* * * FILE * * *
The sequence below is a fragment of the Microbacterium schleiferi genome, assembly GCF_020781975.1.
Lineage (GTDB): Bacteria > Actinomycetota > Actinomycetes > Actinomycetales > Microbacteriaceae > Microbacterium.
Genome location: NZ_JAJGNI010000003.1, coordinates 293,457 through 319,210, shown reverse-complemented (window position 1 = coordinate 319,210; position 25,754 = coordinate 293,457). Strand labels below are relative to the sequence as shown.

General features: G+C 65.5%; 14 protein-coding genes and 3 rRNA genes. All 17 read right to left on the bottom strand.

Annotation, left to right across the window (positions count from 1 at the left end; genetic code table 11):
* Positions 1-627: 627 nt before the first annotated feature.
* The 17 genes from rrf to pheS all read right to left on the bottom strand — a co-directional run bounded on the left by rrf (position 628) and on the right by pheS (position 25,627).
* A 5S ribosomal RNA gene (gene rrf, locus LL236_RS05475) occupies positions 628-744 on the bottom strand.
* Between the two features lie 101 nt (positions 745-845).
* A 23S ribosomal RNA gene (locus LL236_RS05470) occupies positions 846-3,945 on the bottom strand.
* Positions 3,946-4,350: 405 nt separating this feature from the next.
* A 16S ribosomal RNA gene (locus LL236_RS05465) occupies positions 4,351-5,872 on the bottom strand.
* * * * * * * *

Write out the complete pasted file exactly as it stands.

The sequence below is a fragment of the Microbacterium schleiferi genome, assembly GCF_020781975.1.
Lineage (GTDB): Bacteria > Actinomycetota > Actinomycetes > Actinomycetales > Microbacteriaceae > Microbacterium.
Genome location: NZ_JAJGNI010000003.1, coordinates 293,457 through 319,210, shown reverse-complemented (window position 1 = coordinate 319,210; position 25,754 = coordinate 293,457). Strand labels below are relative to the sequence as shown.

General features: G+C 65.5%; 14 protein-coding genes and 3 rRNA genes. All 17 read right to left on the bottom strand.

Annotation, left to right across the window (positions count from 1 at the left end; genetic code table 11):
* Positions 1-627: 627 nt before the first annotated feature.
* The 17 genes from rrf to pheS all read right to left on the bottom strand — a co-directional run bounded on the left by rrf (position 628) and on the right by pheS (position 25,627).
* A 5S ribosomal RNA gene (gene rrf, locus LL236_RS05475) occupies positions 628-744 on the bottom strand.
* Between the two features lie 101 nt (positions 745-845).
* A 23S ribosomal RNA gene (locus LL236_RS05470) occupies positions 846-3,945 on the bottom strand.
* Positions 3,946-4,350: 405 nt separating this feature from the next.
* A 16S ribosomal RNA gene (locus LL236_RS05465) occupies positions 4,351-5,872 on the bottom strand.